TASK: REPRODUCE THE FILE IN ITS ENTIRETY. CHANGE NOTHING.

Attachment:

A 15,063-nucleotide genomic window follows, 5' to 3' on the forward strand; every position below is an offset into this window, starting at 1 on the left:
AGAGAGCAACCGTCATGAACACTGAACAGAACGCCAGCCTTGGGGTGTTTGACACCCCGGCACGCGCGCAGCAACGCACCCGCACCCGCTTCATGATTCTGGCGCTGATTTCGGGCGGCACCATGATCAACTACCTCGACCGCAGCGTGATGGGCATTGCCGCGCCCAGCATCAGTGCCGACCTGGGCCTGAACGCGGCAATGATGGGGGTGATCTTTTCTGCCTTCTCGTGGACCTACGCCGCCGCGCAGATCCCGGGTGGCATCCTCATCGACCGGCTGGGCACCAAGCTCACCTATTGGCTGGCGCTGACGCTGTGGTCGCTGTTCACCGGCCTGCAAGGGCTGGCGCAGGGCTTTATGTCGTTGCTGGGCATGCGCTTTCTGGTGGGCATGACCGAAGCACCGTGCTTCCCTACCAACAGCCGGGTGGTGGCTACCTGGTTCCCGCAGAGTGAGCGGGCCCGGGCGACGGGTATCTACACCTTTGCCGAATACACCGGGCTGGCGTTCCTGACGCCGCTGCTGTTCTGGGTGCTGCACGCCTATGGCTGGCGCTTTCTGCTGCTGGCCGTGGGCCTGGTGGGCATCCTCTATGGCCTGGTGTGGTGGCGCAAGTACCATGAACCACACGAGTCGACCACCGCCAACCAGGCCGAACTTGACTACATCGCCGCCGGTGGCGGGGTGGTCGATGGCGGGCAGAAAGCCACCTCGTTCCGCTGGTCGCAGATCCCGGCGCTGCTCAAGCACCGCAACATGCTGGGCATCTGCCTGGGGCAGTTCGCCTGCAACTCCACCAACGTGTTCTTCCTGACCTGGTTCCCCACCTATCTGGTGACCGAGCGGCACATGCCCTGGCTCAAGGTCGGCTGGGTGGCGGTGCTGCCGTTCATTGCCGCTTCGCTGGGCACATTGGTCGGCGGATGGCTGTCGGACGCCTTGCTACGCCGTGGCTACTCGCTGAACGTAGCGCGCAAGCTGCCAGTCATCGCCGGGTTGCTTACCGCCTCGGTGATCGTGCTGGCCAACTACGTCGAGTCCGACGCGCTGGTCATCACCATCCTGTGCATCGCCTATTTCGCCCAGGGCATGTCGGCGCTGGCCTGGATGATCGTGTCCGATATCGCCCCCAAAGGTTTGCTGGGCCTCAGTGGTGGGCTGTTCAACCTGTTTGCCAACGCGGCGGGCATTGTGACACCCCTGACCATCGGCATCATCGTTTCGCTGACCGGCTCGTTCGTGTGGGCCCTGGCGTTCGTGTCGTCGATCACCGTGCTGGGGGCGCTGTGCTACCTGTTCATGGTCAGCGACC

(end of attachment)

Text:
A 15,063-nucleotide genomic window follows, 5' to 3' on the forward strand; every position below is an offset into this window, starting at 1 on the left:
AGAGAGCAACCGTCATGAACACTGAACAGAACGCCAGCCTTGGGGTGTTTGACACCCCGGCACGCGCGCAGCAACGCACCCGCACCCGCTTCATGATTCTGGCGCTGATTTCGGGCGGCACCATGATCAACTACCTCGACCGCAGCGTGATGGGCATTGCCGCGCCCAGCATCAGTGCCGACCTGGGCCTGAACGCGGCAATGATGGGGGTGATCTTTTCTGCCTTCTCGTGGACCTACGCCGCCGCGCAGATCCCGGGTGGCATCCTCATCGACCGGCTGGGCACCAAGCTCACCTATTGGCTGGCGCTGACGCTGTGGTCGCTGTTCACCGGCCTGCAAGGGCTGGCGCAGGGCTTTATGTCGTTGCTGGGCATGCGCTTTCTGGTGGGCATGACCGAAGCACCGTGCTTCCCTACCAACAGCCGGGTGGTGGCTACCTGGTTCCCGCAGAGTGAGCGGGCCCGGGCGACGGGTATCTACACCTTTGCCGAATACACCGGGCTGGCGTTCCTGACGCCGCTGCTGTTCTGGGTGCTGCACGCCTATGGCTGGCGCTTTCTGCTGCTGGCCGTGGGCCTGGTGGGCATCCTCTATGGCCTGGTGTGGTGGCGCAAGTACCATGAACCACACGAGTCGACCACCGCCAACCAGGCCGAACTTGACTACATCGCCGCCGGTGGCGGGGTGGTCGATGGCGGGCAGAAAGCCACCTCGTTCCGCTGGTCGCAGATCCCGGCGCTGCTCAAGCACCGCAACATGCTGGGCATCTGCCTGGGGCAGTTCGCCTGCAACTCCACCAACGTGTTCTTCCTGACCTGGTTCCCCACCTATCTGGTGACCGAGCGGCACATGCCCTGGCTCAAGGTCGGCTGGGTGGCGGTGCTGCCGTTCATTGCCGCTTCGCTGGGCACATTGGTCGGCGGATGGCTGTCGGACGCCTTGCTACGCCGTGGCTACTCGCTGAACGTAGCGCGCAAGCTGCCAGTCATCGCCGGGTTGCTTACCGCCTCGGTGATCGTGCTGGCCAACTACGTCGAGTCCGACGCGCTGGTCATCACCATCCTGTGCATCGCCTATTTCGCCCAGGGCATGTCGGCGCTGGCCTGGATGATCGTGTCCGATATCGCCCCCAAAGGTTTGCTGGGCCTCAGTGGTGGGCTGTTCAACCTGTTTGCCAACGCGGCGGGCATTGTGACACCCCTGACCATCGGCATCATCGTTTCGCTGACCGGCTCGTTCGTGTGGGCCCTGGCGTTCGTGTCGTCGATCACCGTGCTGGGGGCGCTGTGCTACCTGTTCATGGTCAGCGACC